Assist them to brokenness

I listened with sadness as my friend told me about her nephew’s addiction. He told her recently that he would rather lose both his legs than give up heroin. While he may state it more boldly than most people, the heroin epidemic has enslaved so many of our sons and daughters who no longer care about anything other than using heroin.

In our Love Them To Life ministry, we talk about “assisting them to brokenness,” meaning that we allow our loved ones to experience the consequences of their choices without enabling or rescuing them until they come to a place of brokenness and repentance. The pattern was given to us in Luke 15: 11-32, known as the Parable of the Prodigal Son. Many books, articles, and sermons have been written and preached on this parable, yet it is fresh and pertinent to our situations as those who love addicts.

The key points for us are:
1. The father allowed his son to leave. We can’t make choices for our kids. When they have their minds set on doing things their own way, we need to take our hands off and trust them to God.
2. He waited and watched. He did not rescue. He did not go drag the young man home. He did not search for him and pull him out of the pig slop. He prepared himself by waiting and watching for the day his son repented.
3. He accepted him back into the home WHEN his son turned away from his sin, humbled himself, and acknowledged what he had done.

I read an article recently written by a former addict, who is the son of a well-known pastor and author, in which he advocated “let them come home” while still active in their addiction. There are a number of problems with that advice:

1. Giving them a place to live does not assist them to brokenness. Housing is one of the basic human needs. It wasn’t until the prodigal son was living with the pigs that he humbled himself and offered to live as a servant in his father’s house.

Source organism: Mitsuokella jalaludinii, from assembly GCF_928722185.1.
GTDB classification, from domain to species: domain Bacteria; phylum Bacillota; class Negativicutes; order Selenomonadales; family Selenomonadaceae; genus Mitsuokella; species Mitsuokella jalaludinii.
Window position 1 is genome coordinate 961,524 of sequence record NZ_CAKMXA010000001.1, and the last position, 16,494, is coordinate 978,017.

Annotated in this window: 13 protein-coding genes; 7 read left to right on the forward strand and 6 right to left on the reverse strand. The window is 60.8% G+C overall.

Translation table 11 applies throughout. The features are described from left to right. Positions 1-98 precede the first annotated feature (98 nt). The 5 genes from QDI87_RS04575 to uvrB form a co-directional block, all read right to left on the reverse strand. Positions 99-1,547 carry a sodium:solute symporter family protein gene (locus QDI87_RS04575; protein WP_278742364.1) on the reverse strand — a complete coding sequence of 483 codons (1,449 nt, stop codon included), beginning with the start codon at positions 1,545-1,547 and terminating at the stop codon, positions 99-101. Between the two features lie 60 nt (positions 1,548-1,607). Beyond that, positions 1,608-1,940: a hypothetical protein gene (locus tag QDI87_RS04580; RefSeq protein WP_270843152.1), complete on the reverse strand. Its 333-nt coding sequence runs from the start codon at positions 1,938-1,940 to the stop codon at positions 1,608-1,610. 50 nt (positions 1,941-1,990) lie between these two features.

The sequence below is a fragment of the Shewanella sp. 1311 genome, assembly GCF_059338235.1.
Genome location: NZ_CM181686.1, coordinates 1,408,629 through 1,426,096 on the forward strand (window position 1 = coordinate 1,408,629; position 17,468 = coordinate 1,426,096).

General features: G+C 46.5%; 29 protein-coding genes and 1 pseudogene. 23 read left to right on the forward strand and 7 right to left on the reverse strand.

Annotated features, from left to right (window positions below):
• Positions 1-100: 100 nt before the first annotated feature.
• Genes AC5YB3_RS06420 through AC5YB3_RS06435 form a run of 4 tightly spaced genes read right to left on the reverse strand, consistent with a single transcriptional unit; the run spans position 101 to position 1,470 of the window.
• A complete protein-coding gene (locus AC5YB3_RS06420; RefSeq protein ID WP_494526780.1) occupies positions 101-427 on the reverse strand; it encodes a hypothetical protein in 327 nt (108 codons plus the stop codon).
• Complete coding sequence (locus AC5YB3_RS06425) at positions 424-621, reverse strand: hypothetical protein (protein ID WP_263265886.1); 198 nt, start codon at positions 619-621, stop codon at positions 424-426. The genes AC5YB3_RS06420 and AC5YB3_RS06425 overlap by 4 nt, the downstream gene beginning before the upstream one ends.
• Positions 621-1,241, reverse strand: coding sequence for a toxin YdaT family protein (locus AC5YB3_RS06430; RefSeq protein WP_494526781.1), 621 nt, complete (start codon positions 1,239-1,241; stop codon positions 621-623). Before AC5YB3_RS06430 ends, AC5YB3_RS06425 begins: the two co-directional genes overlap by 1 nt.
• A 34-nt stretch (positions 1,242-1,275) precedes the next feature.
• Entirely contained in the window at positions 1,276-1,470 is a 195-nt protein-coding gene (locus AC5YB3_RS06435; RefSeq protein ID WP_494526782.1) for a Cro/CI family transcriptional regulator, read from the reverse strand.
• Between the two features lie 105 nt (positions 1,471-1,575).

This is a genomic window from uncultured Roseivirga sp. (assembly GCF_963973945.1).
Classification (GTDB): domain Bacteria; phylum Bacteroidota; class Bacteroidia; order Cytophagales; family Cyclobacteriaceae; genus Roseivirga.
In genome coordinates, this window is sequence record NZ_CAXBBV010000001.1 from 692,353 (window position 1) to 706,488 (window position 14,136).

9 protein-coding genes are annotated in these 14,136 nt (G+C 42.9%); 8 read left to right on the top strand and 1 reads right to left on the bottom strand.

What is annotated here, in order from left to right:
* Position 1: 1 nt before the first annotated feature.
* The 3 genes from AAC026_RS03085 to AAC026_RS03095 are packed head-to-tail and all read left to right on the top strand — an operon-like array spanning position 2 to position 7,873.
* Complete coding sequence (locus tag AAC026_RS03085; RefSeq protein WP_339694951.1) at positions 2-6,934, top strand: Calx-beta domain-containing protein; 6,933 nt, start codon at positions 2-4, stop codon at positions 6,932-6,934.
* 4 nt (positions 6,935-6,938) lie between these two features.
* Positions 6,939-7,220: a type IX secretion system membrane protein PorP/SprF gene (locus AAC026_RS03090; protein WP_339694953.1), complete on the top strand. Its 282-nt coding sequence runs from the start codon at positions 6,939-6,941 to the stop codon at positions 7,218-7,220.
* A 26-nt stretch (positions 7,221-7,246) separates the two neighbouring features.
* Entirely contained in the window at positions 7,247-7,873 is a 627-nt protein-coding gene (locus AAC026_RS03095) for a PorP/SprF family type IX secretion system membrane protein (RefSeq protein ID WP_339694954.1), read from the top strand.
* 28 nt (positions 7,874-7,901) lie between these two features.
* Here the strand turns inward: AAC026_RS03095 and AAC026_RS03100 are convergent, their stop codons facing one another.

2. If your child is addicted, it is not a matter of “if” they will steal from you and anyone else in the home, it is a matter of “when.” THEY WILL STEAL! When the ravages of withdrawal begin, including uncontrollable diarrhea, vomiting, shakes, sweats, and abdominal cramping, an addict doesn’t care about the sentimental value of jewelry or other things in the home. They only care about getting the drug to stop the symptoms.

3. Having an addicted person in the home colors all of the relationships in the household. If you have other children living in your home, they will be negatively affected by having their sibling destroy themselves in front of them. In addition, the addicted person becomes the focal point for the family dynamics and that takes away any sort of normalcy from the home.

Many parents inadvertently enable their children (and many times assist them to their death) by bailing them out of the consequences of their actions. I wonder how much sooner my own son would have turned away from his addiction if we had not bailed him out, paid his fines, and given him a place to live, essentially pulling him out of the pig slop. While it is counterintuitive to a loving parent’s heart to watch the destruction and not “do something,” taking our hands off, praying, and trusting God to keep our hearts in one piece while we wait and watch is truly the most loving course of action.

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